Piano songs - Canon in D

Piano songs practised in a balance manner, emphasizing the sound’s musicality as well as physical movement results in improved technique and gratifying experience.


Improving technique demands lots of practise. It is not however, a purely mechanical process such as landing on the correct keys accurately without mistakes. Technical prowess is also developed when one feels strongly about one’s instrument, the music being created and from experience.

For a long time, I used to focus on the physical sides of piano playing. I saw the white and black keys and the imposing size of the piano. I pushed my body to practise hard, the keys must be struck precisely otherwise the big bad black piano is not going to like it. Its size and price were intimidating.

With time I have learned to shift my attention away from the physical sides of learning how to play the piano and instead prioritized the sound I was making, the emotions accompanying it and the story I was trying to tell with every passage I performed. Time consuming but much more gratifying. Playing the piano became even more pleasurable too.

Well balanced practice of piano songs


The challenge was keeping a well-balanced practice session. I had to fix mistakes in my motions which is the physical side while also absorbing the rhythm, sensing the tempo and feeling the articulation by listening with my ears and thinking with my head – a lot to do in a one-hour practise session.

Therefore, I have learnt to prioritize substance over volume. If I could get one bar played properly with emotion and beautifully articulated in a 30-minute session I consider it a great success. Repeated everyday it adds up, eventually leading to a finely rendered composition. As opposed to my older practise of trying to play a whole phrase with every note struck correctly but rushed and lacking enough time to work on its sound - devoid of any musicality.

Paying attention to balance meant that, besides focusing on the physical part of piano playing as in the movement of arms, hands and fingers, I needed to hear the inner voices and the details in the composition's writing. Letting none of the rhythmic drive, as well as the dynamic contrast escape me. “Hearing is an organ of the soul” – Boris Pasternak, Nobel Prize laureate in literature, 1958.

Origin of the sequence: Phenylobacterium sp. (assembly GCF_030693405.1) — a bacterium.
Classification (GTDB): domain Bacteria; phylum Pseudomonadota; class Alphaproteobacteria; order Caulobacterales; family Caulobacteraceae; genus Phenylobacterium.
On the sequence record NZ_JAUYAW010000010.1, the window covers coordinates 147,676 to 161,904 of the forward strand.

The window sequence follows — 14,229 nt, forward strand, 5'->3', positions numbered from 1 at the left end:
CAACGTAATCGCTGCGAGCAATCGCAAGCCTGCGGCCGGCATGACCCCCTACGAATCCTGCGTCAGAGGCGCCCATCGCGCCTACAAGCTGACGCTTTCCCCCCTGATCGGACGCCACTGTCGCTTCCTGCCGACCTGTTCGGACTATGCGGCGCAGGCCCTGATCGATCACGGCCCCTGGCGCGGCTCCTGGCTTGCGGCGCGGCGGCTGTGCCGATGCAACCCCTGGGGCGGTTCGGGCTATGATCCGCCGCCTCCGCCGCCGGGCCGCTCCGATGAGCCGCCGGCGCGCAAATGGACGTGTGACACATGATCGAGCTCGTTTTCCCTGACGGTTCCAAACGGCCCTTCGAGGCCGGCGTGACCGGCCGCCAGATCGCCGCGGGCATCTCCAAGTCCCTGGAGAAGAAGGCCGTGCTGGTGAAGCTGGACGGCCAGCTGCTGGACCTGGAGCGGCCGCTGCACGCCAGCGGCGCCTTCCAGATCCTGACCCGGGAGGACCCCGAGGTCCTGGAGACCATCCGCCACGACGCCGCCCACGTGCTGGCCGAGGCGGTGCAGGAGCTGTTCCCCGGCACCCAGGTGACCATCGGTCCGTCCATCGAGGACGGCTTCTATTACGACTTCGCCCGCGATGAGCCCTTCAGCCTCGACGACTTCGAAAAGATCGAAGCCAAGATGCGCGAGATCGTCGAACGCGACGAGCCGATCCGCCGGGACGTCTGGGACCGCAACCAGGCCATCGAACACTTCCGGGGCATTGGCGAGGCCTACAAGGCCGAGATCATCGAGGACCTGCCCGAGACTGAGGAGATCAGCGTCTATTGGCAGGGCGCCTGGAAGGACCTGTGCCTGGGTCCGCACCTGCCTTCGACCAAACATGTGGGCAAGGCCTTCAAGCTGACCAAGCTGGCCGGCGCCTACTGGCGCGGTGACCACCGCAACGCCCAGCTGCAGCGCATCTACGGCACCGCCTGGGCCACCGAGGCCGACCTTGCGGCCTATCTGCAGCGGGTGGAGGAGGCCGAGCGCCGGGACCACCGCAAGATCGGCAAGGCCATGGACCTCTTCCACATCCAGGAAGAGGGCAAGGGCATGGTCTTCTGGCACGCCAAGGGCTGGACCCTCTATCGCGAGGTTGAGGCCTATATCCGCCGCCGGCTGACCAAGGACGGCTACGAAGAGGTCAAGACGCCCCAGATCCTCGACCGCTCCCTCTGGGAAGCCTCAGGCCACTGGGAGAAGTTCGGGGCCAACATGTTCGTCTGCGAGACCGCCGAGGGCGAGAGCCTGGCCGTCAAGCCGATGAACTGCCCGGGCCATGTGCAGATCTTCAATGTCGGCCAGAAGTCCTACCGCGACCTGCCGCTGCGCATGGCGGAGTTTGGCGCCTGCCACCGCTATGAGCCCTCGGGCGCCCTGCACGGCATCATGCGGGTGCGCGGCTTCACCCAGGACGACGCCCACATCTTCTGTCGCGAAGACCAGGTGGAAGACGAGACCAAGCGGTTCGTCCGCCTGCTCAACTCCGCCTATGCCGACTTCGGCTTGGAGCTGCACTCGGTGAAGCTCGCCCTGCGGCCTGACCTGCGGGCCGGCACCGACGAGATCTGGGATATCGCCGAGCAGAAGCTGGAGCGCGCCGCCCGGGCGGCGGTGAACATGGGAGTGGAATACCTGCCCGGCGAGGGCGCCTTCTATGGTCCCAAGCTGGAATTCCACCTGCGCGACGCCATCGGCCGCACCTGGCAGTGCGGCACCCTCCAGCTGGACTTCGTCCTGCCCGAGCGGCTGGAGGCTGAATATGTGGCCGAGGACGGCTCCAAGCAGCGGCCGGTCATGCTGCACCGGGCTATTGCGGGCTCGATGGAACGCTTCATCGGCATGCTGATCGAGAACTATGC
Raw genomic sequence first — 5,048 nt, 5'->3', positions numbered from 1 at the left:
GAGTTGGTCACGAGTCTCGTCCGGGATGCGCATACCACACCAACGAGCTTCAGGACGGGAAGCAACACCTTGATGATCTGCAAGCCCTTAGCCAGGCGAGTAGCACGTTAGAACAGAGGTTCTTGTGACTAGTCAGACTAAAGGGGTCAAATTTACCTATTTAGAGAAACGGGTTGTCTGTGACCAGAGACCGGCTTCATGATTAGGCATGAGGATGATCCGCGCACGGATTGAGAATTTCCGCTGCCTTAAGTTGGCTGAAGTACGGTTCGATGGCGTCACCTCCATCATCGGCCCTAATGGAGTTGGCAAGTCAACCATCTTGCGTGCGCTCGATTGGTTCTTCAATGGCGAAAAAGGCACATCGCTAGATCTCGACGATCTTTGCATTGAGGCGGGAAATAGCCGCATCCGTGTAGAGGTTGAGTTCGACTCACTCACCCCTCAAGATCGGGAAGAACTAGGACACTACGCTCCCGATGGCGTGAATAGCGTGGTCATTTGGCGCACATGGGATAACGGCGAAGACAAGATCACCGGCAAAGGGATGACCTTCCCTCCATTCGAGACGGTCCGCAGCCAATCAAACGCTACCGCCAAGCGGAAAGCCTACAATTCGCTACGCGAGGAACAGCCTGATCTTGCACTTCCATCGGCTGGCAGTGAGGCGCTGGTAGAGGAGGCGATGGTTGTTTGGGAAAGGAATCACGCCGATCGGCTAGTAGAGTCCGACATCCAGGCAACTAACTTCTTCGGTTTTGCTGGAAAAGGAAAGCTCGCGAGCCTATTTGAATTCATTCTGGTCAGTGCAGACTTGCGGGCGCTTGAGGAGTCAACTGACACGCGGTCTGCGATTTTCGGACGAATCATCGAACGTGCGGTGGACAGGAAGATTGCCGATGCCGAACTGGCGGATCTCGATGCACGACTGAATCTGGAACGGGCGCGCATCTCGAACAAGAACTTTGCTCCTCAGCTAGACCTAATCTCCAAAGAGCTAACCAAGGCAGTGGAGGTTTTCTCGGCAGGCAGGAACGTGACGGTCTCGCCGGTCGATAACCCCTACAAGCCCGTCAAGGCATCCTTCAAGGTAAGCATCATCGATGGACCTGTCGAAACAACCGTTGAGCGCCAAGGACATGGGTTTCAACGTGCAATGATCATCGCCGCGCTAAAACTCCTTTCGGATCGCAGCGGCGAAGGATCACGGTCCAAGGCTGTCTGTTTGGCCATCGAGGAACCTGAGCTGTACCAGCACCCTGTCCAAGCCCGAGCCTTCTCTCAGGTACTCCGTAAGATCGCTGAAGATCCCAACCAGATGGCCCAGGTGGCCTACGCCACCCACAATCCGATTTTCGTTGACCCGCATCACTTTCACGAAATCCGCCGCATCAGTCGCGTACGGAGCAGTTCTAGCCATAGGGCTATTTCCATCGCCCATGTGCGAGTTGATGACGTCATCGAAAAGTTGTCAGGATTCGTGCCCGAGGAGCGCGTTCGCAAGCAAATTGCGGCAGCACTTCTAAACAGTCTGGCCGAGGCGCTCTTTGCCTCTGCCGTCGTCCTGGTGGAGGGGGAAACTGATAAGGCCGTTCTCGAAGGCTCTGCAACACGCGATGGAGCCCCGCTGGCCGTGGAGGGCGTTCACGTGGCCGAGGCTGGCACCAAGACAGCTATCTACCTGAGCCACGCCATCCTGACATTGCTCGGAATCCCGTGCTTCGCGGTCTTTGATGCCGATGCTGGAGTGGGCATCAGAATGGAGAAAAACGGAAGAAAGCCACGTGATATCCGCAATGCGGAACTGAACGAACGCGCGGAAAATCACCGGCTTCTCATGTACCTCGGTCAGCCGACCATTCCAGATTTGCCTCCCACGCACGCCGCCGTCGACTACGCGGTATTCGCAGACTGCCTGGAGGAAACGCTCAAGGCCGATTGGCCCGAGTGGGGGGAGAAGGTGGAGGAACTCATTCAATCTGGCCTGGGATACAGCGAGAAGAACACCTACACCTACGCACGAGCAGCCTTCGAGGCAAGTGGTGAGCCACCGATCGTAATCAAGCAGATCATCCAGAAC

Hearing the inner voices of piano songs


Using my hearing I could then make corrections to the sound I was making yielding it to conform to the required rhythm. There are certain traits carried by the patterns in the arrangement of a group of notes that determine the rhythm produced. Recognizing these patterns help to develop musical sense, including better hearing. Some of those traits are the notes’ pitch, the intervals between them, and the key signatures.

Coincidentally tempo too is judged through hearing. Count the beats out loud until you can hear your own voice to acquire a sense for the tempo. Build up speed incrementally to arrive at the tempo demanded by the piano songs.

To arrive at the required tempo, gain the speed necessary in small increments. Drill yourself to practise quick, quick, slow or long, short, long, in cells of 4 and 8 notes. As you progress, extend the cells into bars. Play a bar fast, the next bar slow then prolonging them by playing 2 bars fast and 2 bars slow.

When playing with emotion is demanded for the story the song tells be told in its purest form, add dynamics. Practise by playing a bar fast and loud (forte), the next bar slow and soft (piano). Use energy from the upper body pushing it backwards as though trying to push the piano forward and play deeply into the keys for a stronger sound.

Play the notes with the level of sound that you want then make a little contact with the bottom of the key to produce a soft tone that remains firm. The stronger sound alternated with the soft tone create contrasting dynamics.

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